Thu. May 23rd, 2024

Dedicated to all women in the Armed Forces: the first Ukrainian woman climbed Mount Everest

Natasha Kumar By Natasha Kumar Apr15,2024

Iryna Galai/Shampion

On April 12, the first Ukrainian woman, Iryna Galai, climbed Everest. She conquered Annapurna (height 8,091 meters) – one of the most dangerous mountains in the world.

The death rate of climbers on Annapurna Mountain for all years of climbing is 22%. That is why she is considered a dangerous eight-thousander. This is written by the Champion publication.

Ukrainian Iryna Galai managed to climb the dangerous mountain together with the Nepali guide Mingma. This climb was the first ascent by a woman since the start of the full-scale invasion.

I have a flag with me with the Arm Women Now logo on it. I took this flag, because Annapurna is a female mountain. Difficult and serious, it is considered the most dangerous mountain in the world. She has a character similar to that of a Ukrainian military woman. Who will never allow herself unnecessary people, will not allow herself to be easily conquered and destroys everyone who approaches with bad intentions, the woman said.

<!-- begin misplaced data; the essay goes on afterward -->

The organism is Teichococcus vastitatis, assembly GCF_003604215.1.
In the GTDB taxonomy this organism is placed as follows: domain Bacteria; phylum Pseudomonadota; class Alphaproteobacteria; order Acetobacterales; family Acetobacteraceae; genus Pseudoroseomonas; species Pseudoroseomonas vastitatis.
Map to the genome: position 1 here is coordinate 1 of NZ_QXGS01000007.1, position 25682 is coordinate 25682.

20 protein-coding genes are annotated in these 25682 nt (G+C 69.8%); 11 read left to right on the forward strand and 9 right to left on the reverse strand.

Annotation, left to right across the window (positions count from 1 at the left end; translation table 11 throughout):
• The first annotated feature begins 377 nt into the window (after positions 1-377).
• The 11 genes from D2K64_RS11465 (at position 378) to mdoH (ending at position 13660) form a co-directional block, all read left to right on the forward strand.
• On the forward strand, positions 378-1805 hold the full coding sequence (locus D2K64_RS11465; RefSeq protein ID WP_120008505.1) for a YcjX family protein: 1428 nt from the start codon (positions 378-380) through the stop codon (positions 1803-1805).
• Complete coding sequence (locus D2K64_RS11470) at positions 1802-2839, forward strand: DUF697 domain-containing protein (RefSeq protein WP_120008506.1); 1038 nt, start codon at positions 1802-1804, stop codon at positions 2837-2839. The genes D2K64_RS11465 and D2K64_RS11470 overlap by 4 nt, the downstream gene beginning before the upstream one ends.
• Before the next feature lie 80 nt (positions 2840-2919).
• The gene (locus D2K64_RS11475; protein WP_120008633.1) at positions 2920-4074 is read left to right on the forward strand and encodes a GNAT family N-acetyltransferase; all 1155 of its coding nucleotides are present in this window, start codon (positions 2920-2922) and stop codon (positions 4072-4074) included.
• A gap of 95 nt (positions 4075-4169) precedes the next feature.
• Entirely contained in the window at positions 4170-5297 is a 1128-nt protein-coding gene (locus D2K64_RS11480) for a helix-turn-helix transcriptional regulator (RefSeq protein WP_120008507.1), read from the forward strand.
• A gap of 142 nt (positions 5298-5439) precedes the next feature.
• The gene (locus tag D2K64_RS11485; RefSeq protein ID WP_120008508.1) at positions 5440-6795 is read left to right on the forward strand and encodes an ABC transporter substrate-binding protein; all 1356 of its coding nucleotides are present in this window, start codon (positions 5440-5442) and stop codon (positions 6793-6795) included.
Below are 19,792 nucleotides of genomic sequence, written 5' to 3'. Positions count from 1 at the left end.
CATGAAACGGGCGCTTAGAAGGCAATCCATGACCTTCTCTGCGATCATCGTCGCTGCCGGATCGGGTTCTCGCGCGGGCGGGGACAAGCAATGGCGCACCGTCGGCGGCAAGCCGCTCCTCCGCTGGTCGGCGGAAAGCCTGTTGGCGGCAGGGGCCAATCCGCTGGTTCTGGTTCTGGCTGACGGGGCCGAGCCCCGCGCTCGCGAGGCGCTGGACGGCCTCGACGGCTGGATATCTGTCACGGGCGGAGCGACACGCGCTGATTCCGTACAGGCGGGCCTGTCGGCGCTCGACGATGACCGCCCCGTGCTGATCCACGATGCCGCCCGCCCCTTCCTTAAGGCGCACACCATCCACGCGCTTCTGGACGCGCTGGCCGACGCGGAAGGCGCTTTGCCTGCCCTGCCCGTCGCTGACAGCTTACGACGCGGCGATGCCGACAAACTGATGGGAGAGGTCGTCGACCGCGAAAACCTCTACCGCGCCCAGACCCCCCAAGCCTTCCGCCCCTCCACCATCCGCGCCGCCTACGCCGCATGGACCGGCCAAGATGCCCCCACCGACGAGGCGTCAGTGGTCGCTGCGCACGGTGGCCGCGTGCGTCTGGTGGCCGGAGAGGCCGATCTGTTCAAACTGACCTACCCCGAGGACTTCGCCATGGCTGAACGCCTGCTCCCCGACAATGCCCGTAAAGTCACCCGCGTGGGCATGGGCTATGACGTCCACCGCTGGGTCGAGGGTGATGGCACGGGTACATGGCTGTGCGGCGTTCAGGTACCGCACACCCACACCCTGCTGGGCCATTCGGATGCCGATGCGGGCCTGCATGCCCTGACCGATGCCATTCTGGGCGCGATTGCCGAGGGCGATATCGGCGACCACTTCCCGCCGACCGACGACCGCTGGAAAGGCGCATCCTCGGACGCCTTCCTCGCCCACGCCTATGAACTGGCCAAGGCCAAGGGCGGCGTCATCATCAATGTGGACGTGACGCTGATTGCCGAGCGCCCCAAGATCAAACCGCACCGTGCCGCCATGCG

Iryna spent the first months of the great war in the ranks of TRO, she defended our country from enemies . Therefore, the woman dedicated the trip to Annapurna to the Armed Forces and 60 thousand women who protect Ukraine.

Currently, more than 60,000 women serve in the Armed Forces, which is an impressive number even for NATO. These women are my heroes. I am fascinated by their bravery, beauty, courage and character. They are incredible! I dedicate this ascent to them and to my country, which is currently fighting for its existence, Galai shared.

Iryna is currently descending the mountain with a guide. The woman became the first Ukrainian woman to climb the eight-thousander this season.

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Posted by Irina Galay (@iraaleksandrovna) < p>We note that on July 27, 2021, a woman climbed the second highest mountain peak on Earth, K2 (Chogori). Its height is 8,611 meters, it is located in the Karakorum mountain system to the northwest of the Himalayas.

Due to the extreme difficulty of climbing, K2 is also called the Wild Mountain, and in the world of mountaineers – the killer mountain. The mortality rate when climbing K2 is a record 23%. That is, every fourth climber's ascent to the mountain ended in tragedy.

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Natasha Kumar

By Natasha Kumar

Natasha Kumar has been a reporter on the news desk since 2018. Before that she wrote about young adolescence and family dynamics for Styles and was the legal affairs correspondent for the Metro desk. Before joining The Times Hub, Natasha Kumar worked as a staff writer at the Village Voice and a freelancer for Newsday, The Wall Street Journal, GQ and Mirabella. To get in touch, contact me through my 1-800-268-7116

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